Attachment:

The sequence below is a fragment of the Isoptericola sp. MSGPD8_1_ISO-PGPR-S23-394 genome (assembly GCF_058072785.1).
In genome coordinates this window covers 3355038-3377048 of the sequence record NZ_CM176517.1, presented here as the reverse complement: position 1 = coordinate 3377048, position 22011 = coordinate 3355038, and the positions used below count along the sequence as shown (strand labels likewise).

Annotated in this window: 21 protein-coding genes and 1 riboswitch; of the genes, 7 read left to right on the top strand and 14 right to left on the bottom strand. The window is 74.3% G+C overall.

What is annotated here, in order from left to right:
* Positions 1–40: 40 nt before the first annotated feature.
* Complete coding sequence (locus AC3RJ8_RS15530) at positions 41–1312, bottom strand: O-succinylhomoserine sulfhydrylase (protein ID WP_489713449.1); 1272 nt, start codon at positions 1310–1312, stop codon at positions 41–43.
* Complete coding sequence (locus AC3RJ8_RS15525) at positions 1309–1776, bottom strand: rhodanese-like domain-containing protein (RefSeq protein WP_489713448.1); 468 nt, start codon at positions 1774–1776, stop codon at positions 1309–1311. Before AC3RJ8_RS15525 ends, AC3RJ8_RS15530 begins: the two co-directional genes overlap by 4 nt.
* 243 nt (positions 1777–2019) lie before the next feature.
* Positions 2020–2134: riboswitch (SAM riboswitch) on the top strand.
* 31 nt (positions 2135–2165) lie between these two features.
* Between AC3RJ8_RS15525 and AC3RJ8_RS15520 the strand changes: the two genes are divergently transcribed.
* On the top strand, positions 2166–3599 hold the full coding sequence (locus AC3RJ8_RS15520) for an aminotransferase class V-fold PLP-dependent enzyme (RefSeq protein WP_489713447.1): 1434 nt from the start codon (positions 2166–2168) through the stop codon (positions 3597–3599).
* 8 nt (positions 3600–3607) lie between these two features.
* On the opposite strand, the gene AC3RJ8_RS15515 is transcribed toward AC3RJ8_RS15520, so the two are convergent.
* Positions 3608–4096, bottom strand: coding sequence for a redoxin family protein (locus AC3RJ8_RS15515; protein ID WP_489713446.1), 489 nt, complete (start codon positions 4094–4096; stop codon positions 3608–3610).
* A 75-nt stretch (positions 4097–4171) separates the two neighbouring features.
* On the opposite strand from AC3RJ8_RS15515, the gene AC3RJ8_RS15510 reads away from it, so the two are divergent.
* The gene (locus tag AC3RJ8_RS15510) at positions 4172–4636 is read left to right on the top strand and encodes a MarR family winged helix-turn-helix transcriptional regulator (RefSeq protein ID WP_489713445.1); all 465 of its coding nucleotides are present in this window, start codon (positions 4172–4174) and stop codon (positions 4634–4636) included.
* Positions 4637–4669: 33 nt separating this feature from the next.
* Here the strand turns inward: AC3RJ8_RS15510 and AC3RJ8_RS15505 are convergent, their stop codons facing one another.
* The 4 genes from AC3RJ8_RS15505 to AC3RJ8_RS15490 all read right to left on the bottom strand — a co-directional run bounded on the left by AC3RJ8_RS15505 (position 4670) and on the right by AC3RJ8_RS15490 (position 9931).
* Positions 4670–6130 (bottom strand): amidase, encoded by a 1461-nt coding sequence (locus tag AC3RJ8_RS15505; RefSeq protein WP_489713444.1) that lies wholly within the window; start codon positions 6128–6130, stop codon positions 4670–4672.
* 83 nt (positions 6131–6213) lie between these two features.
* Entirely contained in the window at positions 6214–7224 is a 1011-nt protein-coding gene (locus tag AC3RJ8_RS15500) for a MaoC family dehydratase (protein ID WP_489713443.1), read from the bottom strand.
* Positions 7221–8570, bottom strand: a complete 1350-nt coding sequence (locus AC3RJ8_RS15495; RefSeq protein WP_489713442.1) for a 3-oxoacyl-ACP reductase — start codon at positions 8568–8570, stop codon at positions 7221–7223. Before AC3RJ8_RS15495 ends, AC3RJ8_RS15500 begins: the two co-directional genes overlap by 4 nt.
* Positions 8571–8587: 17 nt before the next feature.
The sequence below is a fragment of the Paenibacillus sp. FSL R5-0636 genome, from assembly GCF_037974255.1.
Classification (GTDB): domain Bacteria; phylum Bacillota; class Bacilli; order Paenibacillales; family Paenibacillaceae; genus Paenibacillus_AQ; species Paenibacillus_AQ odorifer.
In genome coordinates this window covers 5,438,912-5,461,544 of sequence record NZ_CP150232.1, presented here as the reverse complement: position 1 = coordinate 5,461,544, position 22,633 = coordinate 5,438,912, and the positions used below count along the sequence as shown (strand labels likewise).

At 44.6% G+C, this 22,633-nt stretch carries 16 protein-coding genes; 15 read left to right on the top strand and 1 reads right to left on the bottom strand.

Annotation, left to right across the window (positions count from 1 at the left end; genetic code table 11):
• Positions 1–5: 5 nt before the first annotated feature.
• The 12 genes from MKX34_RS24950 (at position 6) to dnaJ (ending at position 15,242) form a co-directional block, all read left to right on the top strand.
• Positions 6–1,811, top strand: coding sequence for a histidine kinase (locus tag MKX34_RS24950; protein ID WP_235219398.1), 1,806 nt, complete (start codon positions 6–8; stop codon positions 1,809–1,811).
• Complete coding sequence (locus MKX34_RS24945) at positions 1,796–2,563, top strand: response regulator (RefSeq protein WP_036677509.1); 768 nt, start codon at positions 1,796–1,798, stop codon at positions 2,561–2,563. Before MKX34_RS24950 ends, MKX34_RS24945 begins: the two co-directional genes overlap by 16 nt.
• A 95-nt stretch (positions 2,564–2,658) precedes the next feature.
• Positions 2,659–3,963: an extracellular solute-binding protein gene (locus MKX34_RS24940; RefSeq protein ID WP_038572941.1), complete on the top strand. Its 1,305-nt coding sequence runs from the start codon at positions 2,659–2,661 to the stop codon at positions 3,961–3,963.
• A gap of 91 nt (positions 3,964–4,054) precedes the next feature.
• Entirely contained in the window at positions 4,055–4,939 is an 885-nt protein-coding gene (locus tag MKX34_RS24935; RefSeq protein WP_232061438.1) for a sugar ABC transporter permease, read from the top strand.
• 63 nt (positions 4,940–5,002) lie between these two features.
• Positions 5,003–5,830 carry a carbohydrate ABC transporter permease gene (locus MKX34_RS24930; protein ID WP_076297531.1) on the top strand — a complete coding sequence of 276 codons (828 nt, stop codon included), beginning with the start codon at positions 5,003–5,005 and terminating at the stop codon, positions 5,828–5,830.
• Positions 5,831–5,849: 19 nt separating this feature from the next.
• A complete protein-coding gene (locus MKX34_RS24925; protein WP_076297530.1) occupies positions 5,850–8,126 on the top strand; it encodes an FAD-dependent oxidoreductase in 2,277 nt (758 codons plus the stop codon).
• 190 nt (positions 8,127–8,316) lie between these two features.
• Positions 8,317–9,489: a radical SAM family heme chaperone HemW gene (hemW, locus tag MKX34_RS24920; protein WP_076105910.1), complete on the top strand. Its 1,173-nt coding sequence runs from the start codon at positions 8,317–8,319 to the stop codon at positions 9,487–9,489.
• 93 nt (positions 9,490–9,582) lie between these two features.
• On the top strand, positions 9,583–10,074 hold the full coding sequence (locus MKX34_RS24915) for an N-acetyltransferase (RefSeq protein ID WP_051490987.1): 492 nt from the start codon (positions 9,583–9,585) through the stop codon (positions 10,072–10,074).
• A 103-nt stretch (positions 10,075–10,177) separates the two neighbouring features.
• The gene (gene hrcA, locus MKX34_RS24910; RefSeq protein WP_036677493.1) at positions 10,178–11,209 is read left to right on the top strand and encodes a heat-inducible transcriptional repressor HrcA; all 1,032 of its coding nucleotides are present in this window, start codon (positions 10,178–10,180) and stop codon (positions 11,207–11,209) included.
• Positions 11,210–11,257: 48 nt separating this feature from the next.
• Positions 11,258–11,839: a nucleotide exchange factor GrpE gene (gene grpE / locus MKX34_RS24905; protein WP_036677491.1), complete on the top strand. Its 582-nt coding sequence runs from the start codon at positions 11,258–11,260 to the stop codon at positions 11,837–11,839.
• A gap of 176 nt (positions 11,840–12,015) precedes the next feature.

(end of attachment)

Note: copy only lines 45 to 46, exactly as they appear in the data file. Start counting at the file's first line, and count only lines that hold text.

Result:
• Positions 8,317–9,489: a radical SAM family heme chaperone HemW gene (hemW, locus tag MKX34_RS24920; protein WP_076105910.1), complete on the top strand. Its 1,173-nt coding sequence runs from the start codon at positions 8,317–8,319 to the stop codon at positions 9,487–9,489.
• 93 nt (positions 9,490–9,582) lie between these two features.